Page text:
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hw2_che150b_solutions_KS_3_03_pM_16sept

hw2_che150b_solutions_KS_3_03_pM_16sept - Chemical...

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1 Chemical Engineering 150B- Fall 2005 Problem Set #2 Solutions Problem 1. (25 Points) Dilute concentrations of toxic organic solutes in aqueous solution can be often degraded by a “biofilm” attached to an inert, nonporous solid surface. A biofilm consists of living cells immobilized in a gelatinous matrix. A toxic organic solute (species A) diffusing into the biofilm and is degraded to harmless products, hopefully CO 2 and water, by the biofilm. For engineering applications, the biofilm is considered a homogenous substance (i.e., species B). The rate of degradation of the toxic solute per unit volume of the biofilm is described by a kinetic rate equation of the form: R A = -R A,max c A / (K A +c A ) where R A,max is the maximum possible degradation of species A in the biofilm, and K A is the half- saturation constant for the degradation of species A within the biofilm. In the present process, a biofilm of 0.5 cm thickness is immobilized around an inert, nonporous spherical pellet of 1 cm diameter. The concentration of the toxic contaminant in the bulk aqueous phase is a constant, 0.002 mol/m 3 . Furthermore, there are no resistances to convective mass transfer across the fluid boundary layer between the bulk fluid and the biofilm surface. The contaminant is equally soluble in both water and the biofilm, and the density difference between the biofilm and water can be neglected. (a) Draw a picture of the physical system, with an appropriate coordinate system. State at least two reasonable assumptions for the mass-transfer aspects of this process. (b) What is the general differential equation for mass transfer in terms of concentration c A ? Propose two boundary conditions for species A needed to solve the resulting differential equation. 0 A A A dc N R dt ∇⋅ + = We start with the overall flux expression: ( ) A Az AB A Az Bz dx N cD x N N dz = − + + , which can be simplified due to constant c and D AB as well dilute concentrations of A: 3 pt 4 pt for any 2 assumptions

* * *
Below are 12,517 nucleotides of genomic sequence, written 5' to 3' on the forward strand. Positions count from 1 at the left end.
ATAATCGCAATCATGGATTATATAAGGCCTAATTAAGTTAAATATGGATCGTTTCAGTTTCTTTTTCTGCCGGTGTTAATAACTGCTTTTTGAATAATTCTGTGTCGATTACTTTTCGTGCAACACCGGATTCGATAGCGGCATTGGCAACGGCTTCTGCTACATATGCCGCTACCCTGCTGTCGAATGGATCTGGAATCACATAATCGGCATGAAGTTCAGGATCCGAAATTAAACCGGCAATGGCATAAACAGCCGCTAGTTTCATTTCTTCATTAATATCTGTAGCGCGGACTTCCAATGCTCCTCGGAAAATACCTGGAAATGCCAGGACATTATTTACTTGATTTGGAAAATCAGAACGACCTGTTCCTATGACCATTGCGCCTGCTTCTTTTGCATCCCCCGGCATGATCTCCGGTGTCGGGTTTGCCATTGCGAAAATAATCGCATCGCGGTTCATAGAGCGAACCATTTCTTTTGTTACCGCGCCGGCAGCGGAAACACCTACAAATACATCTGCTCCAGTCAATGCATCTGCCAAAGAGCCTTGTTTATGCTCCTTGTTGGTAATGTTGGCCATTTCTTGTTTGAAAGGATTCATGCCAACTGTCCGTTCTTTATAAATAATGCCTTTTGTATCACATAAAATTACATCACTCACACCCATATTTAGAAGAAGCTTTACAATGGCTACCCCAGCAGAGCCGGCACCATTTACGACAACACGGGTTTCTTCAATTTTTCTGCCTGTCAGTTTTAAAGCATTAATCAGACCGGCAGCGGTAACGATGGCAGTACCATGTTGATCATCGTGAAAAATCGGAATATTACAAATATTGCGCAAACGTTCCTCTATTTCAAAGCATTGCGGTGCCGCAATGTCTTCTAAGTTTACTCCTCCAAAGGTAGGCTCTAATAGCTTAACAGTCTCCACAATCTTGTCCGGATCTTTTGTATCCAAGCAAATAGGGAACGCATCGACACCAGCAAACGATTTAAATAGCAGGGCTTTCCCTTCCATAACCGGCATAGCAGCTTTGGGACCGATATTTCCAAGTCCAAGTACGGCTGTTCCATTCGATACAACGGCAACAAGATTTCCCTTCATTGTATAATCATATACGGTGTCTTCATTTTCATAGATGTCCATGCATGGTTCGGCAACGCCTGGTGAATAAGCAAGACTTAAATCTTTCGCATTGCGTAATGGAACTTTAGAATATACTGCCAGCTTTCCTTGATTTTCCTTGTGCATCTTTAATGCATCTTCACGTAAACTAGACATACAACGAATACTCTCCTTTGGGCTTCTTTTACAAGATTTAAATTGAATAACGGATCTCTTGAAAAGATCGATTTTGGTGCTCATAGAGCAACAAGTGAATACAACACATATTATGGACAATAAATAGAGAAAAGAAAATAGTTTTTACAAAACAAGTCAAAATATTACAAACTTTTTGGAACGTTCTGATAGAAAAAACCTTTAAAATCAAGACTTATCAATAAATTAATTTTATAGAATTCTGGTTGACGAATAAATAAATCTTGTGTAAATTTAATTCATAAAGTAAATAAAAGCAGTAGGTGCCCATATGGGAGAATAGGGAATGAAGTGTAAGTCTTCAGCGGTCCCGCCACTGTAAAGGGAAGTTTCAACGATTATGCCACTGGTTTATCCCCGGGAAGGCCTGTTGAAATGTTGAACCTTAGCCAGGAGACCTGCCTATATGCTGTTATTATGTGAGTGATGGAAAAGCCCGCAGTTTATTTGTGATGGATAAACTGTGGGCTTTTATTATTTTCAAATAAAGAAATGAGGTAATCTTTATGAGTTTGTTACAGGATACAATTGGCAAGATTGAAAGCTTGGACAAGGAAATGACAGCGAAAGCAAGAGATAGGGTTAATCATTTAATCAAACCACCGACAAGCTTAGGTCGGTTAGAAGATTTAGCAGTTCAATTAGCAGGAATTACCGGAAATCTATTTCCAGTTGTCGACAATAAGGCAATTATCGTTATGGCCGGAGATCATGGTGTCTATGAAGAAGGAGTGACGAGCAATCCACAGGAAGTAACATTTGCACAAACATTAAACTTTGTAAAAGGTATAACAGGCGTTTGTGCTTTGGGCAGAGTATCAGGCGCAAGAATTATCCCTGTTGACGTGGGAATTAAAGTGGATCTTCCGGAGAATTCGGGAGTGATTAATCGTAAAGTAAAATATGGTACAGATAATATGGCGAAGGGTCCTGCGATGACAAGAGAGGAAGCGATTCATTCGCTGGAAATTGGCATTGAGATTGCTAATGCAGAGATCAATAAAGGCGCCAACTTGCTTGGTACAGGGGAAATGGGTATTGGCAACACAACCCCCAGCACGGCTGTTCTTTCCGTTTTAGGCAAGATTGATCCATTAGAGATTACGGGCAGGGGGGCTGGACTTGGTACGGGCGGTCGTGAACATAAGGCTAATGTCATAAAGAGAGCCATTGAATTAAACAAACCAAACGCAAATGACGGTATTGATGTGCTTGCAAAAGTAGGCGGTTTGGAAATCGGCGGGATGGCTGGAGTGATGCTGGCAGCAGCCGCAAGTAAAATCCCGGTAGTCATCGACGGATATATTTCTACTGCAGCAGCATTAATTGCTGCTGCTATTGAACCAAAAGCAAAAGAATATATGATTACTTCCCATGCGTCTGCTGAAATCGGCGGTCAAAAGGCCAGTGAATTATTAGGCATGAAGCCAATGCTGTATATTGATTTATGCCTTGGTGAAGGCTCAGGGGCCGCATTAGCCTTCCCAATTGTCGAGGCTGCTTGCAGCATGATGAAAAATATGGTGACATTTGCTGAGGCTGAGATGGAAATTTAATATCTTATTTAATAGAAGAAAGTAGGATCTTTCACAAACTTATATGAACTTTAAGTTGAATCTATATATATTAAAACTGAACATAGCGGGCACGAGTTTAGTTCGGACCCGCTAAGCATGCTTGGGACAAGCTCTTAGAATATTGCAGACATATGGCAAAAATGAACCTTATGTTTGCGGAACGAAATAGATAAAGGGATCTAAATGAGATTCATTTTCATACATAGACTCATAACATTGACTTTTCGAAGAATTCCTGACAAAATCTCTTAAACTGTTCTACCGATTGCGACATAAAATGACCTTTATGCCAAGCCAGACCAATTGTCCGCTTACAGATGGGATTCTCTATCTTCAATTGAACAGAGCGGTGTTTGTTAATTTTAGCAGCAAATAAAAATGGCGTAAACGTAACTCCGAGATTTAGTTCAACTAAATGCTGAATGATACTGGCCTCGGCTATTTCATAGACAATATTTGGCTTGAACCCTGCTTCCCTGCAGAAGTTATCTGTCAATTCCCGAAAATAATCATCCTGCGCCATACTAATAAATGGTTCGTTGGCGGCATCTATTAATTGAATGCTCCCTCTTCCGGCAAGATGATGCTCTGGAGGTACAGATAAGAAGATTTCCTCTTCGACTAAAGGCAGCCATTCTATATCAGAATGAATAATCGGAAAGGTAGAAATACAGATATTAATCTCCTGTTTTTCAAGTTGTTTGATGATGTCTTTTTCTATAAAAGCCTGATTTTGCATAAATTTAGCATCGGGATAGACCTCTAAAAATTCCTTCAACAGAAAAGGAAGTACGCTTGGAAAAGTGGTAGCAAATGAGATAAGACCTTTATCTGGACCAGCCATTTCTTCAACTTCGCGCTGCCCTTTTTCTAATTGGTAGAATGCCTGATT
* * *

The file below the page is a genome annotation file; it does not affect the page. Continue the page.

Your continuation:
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2 A Az AB dc N D dr = − 2 2 0 AB A A D d dc r R r dr dr + = (1.1) (c) Plot the concentration profile of A within the biofilm where D AB = 2 x 10 -10 m 2 /s; K A = 1.3 mol/m 3 ; and, R A,max =1.9 x 10 -5 mol.m -3 .s -1 . Use Mathcad to solve the ODE. As shown in the numerical handout, transform the second order ODE into a system of first order ODEs by reduction of order: Let 1 A y C = and A o dC y dr = . Then Equation (1.1) becomes 1 1 2 A,max R o o AB A dy y y dr r D K y = − + + 1 o dy y dr = with boundary conditions: y o =0 at R1 and y 1 =0.002 mol/m 3 at R2. The Mathcad worksheet is below, where I've redefined R A,max as k1, just to east notation. Note: Credit will be given if one assumes K A >>C A , although the profile must look similar (within 5%) to the one below. 5 pt 5 pt for Mathcad setup 3 pt for B.C.s
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3 The units on the above plot are as follows: c A in mol/m 3 and r in meters.
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